Natives' Rugby Tour, 1888-89

Page 2 – Rugby in 1888

Rugby in 1888

The rugby played by the Natives was not the game we know today. Tries were worth only one point, conversions two, and penalties, dropped goals and goals from a mark three. The game had evolved only partially from its original form, which had concentrated on kicking (the ball, or – more often – opponents’ shins) and ‘scrimmaging’ (something like today’s mauling).

In the late nineteenth century, back play was still in its infancy. The sport was based on rushes by groups of forwards with the ball at their feet. Backs were ‘those players who stand at the back of the real action – very handy at times in their own manner, but not really of the essence of the game’. They were more often defenders willing to hurl themselves at the feet of charging forwards than they were ball-passing attackers. Until the 1880s, the New Zealand interpretation of the rules was that forwards who heeled the ball back in the modern fashion put themselves offside. This made structured backline moves impossible.

Modern Māori rugby has been praised for the quality of its back play, and this reputation can be traced back to the Natives. Like many later New Zealand teams, their strength was at first seen to be in the forwards, where they used eight players rather than the customary nine. They also utilised specialist positions instead of packing down whoever arrived on the spot first.

Early in the tour the Natives were criticised for not passing the ball enough. Thomas Ellison, who was to captain the first official New Zealand team in Australia in 1893 and write New Zealand’s first coaching manual (The Art of Rugby Football, Wellington, 1902), in turn accused the British of ‘hooking, heeling out and passing all day long whether successful at it or not’.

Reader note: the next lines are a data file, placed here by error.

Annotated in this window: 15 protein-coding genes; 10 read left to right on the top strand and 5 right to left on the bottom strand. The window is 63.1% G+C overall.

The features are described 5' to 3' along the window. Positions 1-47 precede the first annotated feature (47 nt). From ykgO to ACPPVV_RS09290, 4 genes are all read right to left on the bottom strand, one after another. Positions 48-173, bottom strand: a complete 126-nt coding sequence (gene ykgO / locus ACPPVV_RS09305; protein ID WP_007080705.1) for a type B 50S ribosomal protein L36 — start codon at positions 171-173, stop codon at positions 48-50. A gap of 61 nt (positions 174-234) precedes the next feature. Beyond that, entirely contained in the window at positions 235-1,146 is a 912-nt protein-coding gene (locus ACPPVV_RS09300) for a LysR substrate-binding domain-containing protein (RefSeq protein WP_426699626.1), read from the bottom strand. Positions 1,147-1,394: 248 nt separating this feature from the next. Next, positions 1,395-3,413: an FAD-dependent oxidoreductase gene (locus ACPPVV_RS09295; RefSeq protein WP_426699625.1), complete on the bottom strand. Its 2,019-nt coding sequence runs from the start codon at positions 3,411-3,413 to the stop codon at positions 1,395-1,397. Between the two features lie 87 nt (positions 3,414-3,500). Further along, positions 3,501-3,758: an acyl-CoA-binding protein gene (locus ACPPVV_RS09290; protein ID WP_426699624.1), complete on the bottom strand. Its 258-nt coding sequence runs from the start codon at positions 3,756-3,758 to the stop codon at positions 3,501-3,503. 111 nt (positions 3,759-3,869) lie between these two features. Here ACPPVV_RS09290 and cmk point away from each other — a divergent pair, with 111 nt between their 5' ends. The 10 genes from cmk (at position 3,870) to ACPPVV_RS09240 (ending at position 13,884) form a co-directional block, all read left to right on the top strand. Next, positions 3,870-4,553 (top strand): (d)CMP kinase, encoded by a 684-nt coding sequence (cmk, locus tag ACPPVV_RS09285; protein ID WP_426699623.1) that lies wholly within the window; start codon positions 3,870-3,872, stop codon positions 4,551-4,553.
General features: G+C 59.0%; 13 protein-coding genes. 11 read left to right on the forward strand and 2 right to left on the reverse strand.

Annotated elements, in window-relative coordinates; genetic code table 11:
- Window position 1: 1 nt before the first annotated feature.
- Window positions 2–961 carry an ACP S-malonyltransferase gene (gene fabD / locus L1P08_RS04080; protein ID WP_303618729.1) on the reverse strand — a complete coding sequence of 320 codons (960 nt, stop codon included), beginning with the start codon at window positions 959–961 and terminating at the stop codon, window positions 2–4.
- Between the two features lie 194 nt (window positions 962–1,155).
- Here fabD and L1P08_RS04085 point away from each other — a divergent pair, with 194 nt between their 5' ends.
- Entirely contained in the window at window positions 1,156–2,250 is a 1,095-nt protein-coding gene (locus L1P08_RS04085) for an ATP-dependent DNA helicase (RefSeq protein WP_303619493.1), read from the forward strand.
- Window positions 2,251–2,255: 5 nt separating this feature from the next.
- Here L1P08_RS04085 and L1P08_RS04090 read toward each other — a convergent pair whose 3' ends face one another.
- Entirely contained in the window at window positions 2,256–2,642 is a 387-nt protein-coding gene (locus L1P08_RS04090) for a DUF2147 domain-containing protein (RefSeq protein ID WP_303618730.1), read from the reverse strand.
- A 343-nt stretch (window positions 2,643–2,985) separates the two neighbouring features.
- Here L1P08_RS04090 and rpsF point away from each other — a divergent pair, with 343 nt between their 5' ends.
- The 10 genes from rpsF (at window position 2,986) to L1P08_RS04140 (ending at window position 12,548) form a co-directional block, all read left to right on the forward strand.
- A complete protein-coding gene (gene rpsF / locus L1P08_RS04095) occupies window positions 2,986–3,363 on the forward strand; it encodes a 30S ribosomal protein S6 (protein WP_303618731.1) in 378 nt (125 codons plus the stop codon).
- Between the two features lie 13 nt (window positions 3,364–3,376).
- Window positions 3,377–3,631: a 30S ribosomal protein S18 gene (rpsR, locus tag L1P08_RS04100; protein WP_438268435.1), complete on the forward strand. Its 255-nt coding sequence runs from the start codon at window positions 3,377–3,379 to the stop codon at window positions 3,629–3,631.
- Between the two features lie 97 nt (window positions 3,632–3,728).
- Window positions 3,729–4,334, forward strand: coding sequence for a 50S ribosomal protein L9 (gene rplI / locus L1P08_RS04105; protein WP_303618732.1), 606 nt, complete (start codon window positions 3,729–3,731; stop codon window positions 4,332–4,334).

But when the Natives toured New Zealand on their return from Britain, winning seven of their eight matches, they were praised for their ability to pass ‘with remarkable accuracy and quickness between their legs, over their shoulders, under their arms and with their feet’; ‘the dodging and fending powers of nearly every one, non plussed their opponents’. It seems that British lessons had been learned, at least temporarily.

Masculinity and nineteenth-century sport

How did organised sports like rugby begin? During the nineteenth century, the anarchic and violent games that had been played between villages or parts of towns in Europe at specific times of the year since the Middle Ages were tamed into more disciplined forms.

This development owed something to the desire of industrialists to improve work discipline and productivity by reforming play. Attempts were made to organise ‘rational recreation’ under a middle-class control which often embraced a new and more muscular version of Christianity.

Reformers saw football, for example, as superior to cockfighting, especially when it was played on purpose-built fields rather than on the streets. Football could help to separate potentially ‘respectable’ working men from the ‘dangerous classes’ who were seen as threatening the established order of society. In practice, however, new games often became outlets for new expressions of an old sense of communal loyalty.